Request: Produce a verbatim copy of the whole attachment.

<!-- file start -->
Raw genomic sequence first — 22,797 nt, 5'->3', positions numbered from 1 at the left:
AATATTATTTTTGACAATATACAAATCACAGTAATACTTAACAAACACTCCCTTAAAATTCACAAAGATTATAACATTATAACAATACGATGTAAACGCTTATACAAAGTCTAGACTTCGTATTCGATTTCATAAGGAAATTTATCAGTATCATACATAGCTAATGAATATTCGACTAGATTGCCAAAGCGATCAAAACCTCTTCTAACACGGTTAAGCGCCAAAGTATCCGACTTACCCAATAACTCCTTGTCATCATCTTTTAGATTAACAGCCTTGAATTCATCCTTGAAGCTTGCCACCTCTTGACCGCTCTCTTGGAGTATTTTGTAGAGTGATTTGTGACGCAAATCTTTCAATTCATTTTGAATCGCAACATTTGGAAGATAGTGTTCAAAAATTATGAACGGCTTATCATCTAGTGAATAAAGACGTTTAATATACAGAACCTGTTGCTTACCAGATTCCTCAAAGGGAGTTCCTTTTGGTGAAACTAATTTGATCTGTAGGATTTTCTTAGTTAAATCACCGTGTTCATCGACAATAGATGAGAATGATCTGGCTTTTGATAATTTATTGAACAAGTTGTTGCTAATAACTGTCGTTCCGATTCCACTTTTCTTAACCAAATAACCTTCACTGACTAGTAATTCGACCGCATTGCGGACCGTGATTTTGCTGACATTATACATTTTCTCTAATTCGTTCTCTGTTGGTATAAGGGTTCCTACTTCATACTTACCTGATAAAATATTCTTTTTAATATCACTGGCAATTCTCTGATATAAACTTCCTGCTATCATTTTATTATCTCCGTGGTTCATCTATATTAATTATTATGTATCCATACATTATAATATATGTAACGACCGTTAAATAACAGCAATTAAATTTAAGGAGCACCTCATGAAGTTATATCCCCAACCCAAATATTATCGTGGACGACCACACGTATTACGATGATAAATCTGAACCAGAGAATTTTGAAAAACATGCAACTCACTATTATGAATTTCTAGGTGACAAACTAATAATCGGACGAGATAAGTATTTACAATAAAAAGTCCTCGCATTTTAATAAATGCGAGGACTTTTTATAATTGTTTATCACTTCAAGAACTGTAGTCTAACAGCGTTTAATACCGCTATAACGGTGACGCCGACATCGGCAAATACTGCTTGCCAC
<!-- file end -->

Raw genomic sequence first — 22,797 nt, 5'->3', positions numbered from 1 at the left:
AATATTATTTTTGACAATATACAAATCACAGTAATACTTAACAAACACTCCCTTAAAATTCACAAAGATTATAACATTATAACAATACGATGTAAACGCTTATACAAAGTCTAGACTTCGTATTCGATTTCATAAGGAAATTTATCAGTATCATACATAGCTAATGAATATTCGACTAGATTGCCAAAGCGATCAAAACCTCTTCTAACACGGTTAAGCGCCAAAGTATCCGACTTACCCAATAACTCCTTGTCATCATCTTTTAGATTAACAGCCTTGAATTCATCCTTGAAGCTTGCCACCTCTTGACCGCTCTCTTGGAGTATTTTGTAGAGTGATTTGTGACGCAAATCTTTCAATTCATTTTGAATCGCAACATTTGGAAGATAGTGTTCAAAAATTATGAACGGCTTATCATCTAGTGAATAAAGACGTTTAATATACAGAACCTGTTGCTTACCAGATTCCTCAAAGGGAGTTCCTTTTGGTGAAACTAATTTGATCTGTAGGATTTTCTTAGTTAAATCACCGTGTTCATCGACAATAGATGAGAATGATCTGGCTTTTGATAATTTATTGAACAAGTTGTTGCTAATAACTGTCGTTCCGATTCCACTTTTCTTAACCAAATAACCTTCACTGACTAGTAATTCGACCGCATTGCGGACCGTGATTTTGCTGACATTATACATTTTCTCTAATTCGTTCTCTGTTGGTATAAGGGTTCCTACTTCATACTTACCTGATAAAATATTCTTTTTAATATCACTGGCAATTCTCTGATATAAACTTCCTGCTATCATTTTATTATCTCCGTGGTTCATCTATATTAATTATTATGTATCCATACATTATAATATATGTAACGACCGTTAAATAACAGCAATTAAATTTAAGGAGCACCTCATGAAGTTATATCCCCAACCCAAATATTATCGTGGACGACCACACGTATTACGATGATAAATCTGAACCAGAGAATTTTGAAAAACATGCAACTCACTATTATGAATTTCTAGGTGACAAACTAATAATCGGACGAGATAAGTATTTACAATAAAAAGTCCTCGCATTTTAATAAATGCGAGGACTTTTTATAATTGTTTATCACTTCAAGAACTGTAGTCTAACAGCGTTTAATACCGCTATAACGGTGACGCCGACATCGGCAAATACTGCTTGCCAC